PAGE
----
Test Your Courage at These Historically Haunted Spots in Michigan
Michigan has been a part of the union since 1837, but the residents who walked the coastlines date back to the Native American tribes who inhabited the land well before European settlers arrived. Naturally, with time comes tragedies, and there have unfortunately been plenty in this state.
With numerous ports located throughout the state’s coastlines, Michigan used to be one of the main passageways into the New World through the Great Lakes. Seeing hundreds if not thousands of immigrants into the country bringing with them disease, malnutrition, and starvation. One well-known story tells of a ship full of cholera-stricken passengers that stopped at an island to bury their dead. To their dismay, it was discovered that some of the sufferers were still alive, though all were buried.
There are scores of tales like this that haunt the state to this day. We’ll explore the three scariest spots crawling with paranormal activity.
Old City Orphanage - Marquette
Originally opened as Holy Cross Orphanage, the building stands the test of time on the Marquette hills. Built in 1915 on the top of the hill and later abandoned, the orphanage holds onto its dark and twisted reputation through local rumors and legend. Former children who have grown up and out of the orphanage refuse to talk about their time there, a plausible sign of the harsh treatment enacted by their nun caretakers. To this day, the orphanage is a part of the town’s history that isn’t widely discussed. The treatment of children is something that the town certainly doesn’t want to remember.
One popular ghost story is the legend of a little girl who went outside to play during a blizzard. The storm grew fierce and the girl got lost, so one nun ventured out into the snowstorm to find her. Since they were exposed to such frigid weather, the little girl came down with a bad case of pneumonia. Sadly, she died a few days later. To show the other children the consequences of not listening to their authority, the nuns decided to put the little girl's dead body on display in the orphanage lobby. Paranormal explorers have reported hearing the cries of children in the lobby to this day, as though they still bear witness to the painful treatment doled out at the hands of the nuns.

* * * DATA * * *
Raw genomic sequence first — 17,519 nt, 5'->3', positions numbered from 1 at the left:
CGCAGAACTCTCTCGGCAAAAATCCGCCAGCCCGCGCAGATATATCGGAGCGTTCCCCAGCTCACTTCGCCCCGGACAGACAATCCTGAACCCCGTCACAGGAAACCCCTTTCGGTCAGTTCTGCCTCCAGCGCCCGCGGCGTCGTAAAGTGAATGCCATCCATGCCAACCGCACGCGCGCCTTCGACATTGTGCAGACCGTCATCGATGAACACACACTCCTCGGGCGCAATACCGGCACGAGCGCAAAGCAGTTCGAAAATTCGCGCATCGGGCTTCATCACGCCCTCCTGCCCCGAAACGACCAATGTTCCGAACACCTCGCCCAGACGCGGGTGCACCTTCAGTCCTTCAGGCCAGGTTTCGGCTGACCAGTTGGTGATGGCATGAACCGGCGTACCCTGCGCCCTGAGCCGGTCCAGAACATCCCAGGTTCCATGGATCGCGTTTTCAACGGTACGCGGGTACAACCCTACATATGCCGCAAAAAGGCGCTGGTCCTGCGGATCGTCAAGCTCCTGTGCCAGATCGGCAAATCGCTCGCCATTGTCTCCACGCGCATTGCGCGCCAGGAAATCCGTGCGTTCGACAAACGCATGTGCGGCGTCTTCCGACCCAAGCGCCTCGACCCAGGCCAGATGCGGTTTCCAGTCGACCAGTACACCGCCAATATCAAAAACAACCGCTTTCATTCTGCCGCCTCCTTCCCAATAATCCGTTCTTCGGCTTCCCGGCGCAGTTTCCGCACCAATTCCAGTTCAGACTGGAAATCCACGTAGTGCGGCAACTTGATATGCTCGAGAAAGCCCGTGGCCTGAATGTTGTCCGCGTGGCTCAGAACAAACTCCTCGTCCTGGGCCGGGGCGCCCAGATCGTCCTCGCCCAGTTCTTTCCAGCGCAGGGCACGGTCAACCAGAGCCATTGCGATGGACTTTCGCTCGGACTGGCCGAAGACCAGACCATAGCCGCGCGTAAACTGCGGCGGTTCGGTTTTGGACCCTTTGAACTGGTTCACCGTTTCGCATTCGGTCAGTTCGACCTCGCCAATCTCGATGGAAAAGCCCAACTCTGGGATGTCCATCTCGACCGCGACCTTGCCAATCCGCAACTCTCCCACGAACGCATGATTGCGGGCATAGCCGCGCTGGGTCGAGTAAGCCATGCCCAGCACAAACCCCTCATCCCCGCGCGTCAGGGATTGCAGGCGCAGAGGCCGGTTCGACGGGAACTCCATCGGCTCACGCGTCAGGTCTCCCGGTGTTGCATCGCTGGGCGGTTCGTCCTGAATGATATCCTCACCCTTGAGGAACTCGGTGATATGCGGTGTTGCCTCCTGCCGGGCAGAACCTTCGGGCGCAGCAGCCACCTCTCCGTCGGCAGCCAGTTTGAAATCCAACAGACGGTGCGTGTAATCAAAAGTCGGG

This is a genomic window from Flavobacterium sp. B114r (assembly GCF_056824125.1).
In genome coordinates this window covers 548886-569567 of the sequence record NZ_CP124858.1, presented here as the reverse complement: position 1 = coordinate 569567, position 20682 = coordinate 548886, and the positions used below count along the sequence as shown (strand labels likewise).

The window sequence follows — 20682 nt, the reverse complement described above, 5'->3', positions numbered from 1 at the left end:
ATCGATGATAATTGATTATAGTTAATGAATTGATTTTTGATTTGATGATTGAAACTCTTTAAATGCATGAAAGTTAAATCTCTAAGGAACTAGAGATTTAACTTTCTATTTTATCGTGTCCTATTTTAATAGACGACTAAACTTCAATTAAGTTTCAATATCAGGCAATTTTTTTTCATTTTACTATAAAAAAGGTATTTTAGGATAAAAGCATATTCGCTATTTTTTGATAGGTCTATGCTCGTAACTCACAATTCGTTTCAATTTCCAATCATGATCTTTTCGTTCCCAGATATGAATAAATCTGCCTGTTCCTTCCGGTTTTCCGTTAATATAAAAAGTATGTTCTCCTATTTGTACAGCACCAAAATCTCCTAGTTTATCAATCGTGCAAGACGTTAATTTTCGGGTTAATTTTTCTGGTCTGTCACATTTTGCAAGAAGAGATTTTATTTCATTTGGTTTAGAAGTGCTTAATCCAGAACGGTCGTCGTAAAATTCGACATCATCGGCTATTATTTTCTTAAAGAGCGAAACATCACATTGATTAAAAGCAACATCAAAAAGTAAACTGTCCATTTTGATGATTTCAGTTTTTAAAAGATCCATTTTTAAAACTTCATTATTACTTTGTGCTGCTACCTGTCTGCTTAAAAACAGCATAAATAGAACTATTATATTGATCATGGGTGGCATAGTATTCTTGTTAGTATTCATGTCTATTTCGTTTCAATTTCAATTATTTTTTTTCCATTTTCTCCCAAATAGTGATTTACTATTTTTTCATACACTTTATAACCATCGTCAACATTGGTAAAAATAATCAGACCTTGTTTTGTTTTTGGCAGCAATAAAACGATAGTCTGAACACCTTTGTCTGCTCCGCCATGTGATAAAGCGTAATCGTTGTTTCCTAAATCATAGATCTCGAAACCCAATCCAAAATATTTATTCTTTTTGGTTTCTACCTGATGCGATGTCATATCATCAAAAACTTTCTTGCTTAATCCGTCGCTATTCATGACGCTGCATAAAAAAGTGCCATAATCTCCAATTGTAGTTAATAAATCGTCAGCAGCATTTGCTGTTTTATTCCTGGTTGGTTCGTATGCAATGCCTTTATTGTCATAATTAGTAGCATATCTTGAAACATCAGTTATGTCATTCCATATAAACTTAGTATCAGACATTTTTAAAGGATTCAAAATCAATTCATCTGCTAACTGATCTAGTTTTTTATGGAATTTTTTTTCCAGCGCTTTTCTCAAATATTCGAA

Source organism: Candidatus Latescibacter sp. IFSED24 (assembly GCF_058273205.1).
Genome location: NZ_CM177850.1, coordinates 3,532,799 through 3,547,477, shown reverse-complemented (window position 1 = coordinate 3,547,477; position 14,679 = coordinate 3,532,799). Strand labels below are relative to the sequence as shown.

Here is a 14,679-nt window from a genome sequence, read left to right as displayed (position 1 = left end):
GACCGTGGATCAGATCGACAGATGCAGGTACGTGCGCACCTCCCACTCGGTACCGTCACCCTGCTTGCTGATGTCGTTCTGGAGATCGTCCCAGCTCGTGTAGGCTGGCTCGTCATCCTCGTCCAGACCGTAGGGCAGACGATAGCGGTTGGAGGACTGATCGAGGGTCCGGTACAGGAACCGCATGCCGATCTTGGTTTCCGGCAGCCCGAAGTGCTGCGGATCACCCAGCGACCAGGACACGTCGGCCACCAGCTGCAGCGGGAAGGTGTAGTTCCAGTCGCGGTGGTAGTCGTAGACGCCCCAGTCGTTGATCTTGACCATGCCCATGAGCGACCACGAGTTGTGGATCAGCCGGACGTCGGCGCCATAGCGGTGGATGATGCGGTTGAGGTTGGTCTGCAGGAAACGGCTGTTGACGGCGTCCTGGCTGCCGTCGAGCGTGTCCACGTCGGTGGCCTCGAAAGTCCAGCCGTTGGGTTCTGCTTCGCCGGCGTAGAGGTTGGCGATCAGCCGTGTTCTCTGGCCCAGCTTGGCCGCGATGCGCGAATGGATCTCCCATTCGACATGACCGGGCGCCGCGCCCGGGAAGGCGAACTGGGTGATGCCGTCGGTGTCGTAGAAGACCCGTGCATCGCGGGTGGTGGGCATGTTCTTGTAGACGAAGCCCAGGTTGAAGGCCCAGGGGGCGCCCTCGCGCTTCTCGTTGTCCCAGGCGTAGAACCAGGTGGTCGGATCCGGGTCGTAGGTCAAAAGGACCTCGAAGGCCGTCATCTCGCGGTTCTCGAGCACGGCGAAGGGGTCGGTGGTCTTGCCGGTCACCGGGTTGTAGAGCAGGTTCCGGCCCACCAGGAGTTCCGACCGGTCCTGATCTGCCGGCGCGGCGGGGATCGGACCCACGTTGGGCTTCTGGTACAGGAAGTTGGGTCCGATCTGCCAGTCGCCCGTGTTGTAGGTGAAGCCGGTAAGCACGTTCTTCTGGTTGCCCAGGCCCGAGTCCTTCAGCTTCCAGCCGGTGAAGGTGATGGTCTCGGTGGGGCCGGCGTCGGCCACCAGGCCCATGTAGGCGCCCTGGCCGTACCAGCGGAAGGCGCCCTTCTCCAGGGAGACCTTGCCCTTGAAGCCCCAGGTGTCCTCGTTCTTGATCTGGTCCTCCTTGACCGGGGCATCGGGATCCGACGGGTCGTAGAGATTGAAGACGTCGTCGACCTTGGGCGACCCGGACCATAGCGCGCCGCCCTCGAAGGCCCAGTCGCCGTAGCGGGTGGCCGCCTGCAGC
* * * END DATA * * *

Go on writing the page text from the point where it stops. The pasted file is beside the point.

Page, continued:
Jackson State Prison - Jackson
Built in 1838, Michigan’s first State prison is known for its harsh conditions and poor treatment of prisoners. Its overcrowded cells were a catalyst to the inhumane conditions the prisoners lived in, such as men being stacked on top of each other and handcuffed for over six hours at a time. Surprisingly, it was still in operation up until 1934. The prison was known as a stone medieval castle that was as tough as the criminals it contained. Today, a section of the old stone prison has been transformed and revamped into a destination for creatives, called the Armory Arts Village.
There are two common rumors that leave these grounds after visitors experience the cells and tunnels holding the trapped inmates’ souls. Tourists and ghost hunters both report hearing loud screams and chanting as though the voices were part of a riot, which had been a common occurrence throughout the prison’s history.
Strange smells and chills also overcome guests as they explore the grounds, denoting that there may be a spirit along for the ride.
The Holly Hotel
We saved the best and spookiest for last. The Holly Hotel is often referred to as one of the most haunted, historic, and symbolic buildings in Michigan. Built in 1891 as a railroad inn for those immigrating to the country, the hotel has seen countless guests and travelers pass through. With so much foot traffic comes plenty of good and bad times. Outside of the Holly Hotel was Martha Street, where all the town's saloons, brothels, and gambling halls stood. Here you’d find daily brawls, battles, and shoot outs. There were so many fights and injuries on this street that locals nicknamed it "Battle Alley”. It’s listed on the National Register of Historic Places, helping to preserve the site for all to see and share.
The hauntings at this hotel can largely be attributed to the unexplained fires that engulfed the building twice, both on the same date but 65 years apart. The first fire occurred on January 19, 1913, unexpectedly taking lives and destroying property. One of the people who perished was the owner, Mr. John Hirst. Mr. Hirst can be found there today, his spirit believing he is still the Lord of the House. If you see a ghostly man wearing a top hat and trench coat, you might just be looking at the hotel’s former owner!
To this day, staff and visitors report the same spine-tingling experiences year after year. The ghosts and spirits that haunt the halls have very particular habits they follow, making these ghost tours an experience that is sure to give you the chills. A strong scent of cigar and perfume are reported most, as though echoes of the smells that occupied the hotel lobby and halls back in the day.
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